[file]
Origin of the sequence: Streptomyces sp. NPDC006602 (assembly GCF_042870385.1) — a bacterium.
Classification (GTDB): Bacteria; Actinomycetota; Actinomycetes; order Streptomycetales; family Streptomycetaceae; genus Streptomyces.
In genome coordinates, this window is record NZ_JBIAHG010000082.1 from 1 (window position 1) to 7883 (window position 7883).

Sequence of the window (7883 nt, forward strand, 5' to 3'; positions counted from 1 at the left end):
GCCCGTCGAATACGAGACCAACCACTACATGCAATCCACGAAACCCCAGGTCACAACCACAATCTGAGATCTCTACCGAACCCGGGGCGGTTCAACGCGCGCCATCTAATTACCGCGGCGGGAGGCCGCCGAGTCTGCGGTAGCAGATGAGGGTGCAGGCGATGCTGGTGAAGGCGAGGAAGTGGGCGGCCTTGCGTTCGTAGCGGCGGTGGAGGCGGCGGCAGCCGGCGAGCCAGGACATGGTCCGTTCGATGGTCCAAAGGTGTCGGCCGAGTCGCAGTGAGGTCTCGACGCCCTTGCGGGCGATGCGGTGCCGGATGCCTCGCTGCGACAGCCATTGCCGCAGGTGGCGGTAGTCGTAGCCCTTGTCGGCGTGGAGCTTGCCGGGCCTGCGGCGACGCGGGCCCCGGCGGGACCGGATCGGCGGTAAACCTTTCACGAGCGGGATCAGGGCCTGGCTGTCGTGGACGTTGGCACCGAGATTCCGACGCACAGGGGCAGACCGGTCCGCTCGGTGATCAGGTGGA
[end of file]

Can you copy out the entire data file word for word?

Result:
Origin of the sequence: Streptomyces sp. NPDC006602 (assembly GCF_042870385.1) — a bacterium.
Classification (GTDB): Bacteria; Actinomycetota; Actinomycetes; order Streptomycetales; family Streptomycetaceae; genus Streptomyces.
In genome coordinates, this window is record NZ_JBIAHG010000082.1 from 1 (window position 1) to 7883 (window position 7883).

Sequence of the window (7883 nt, forward strand, 5' to 3'; positions counted from 1 at the left end):
GCCCGTCGAATACGAGACCAACCACTACATGCAATCCACGAAACCCCAGGTCACAACCACAATCTGAGATCTCTACCGAACCCGGGGCGGTTCAACGCGCGCCATCTAATTACCGCGGCGGGAGGCCGCCGAGTCTGCGGTAGCAGATGAGGGTGCAGGCGATGCTGGTGAAGGCGAGGAAGTGGGCGGCCTTGCGTTCGTAGCGGCGGTGGAGGCGGCGGCAGCCGGCGAGCCAGGACATGGTCCGTTCGATGGTCCAAAGGTGTCGGCCGAGTCGCAGTGAGGTCTCGACGCCCTTGCGGGCGATGCGGTGCCGGATGCCTCGCTGCGACAGCCATTGCCGCAGGTGGCGGTAGTCGTAGCCCTTGTCGGCGTGGAGCTTGCCGGGCCTGCGGCGACGCGGGCCCCGGCGGGACCGGATCGGCGGTAAACCTTTCACGAGCGGGATCAGGGCCTGGCTGTCGTGGACGTTGGCACCGAGATTCCGACGCACAGGGGCAGACCGGTCCGCTCGGTGATCAGGTGGA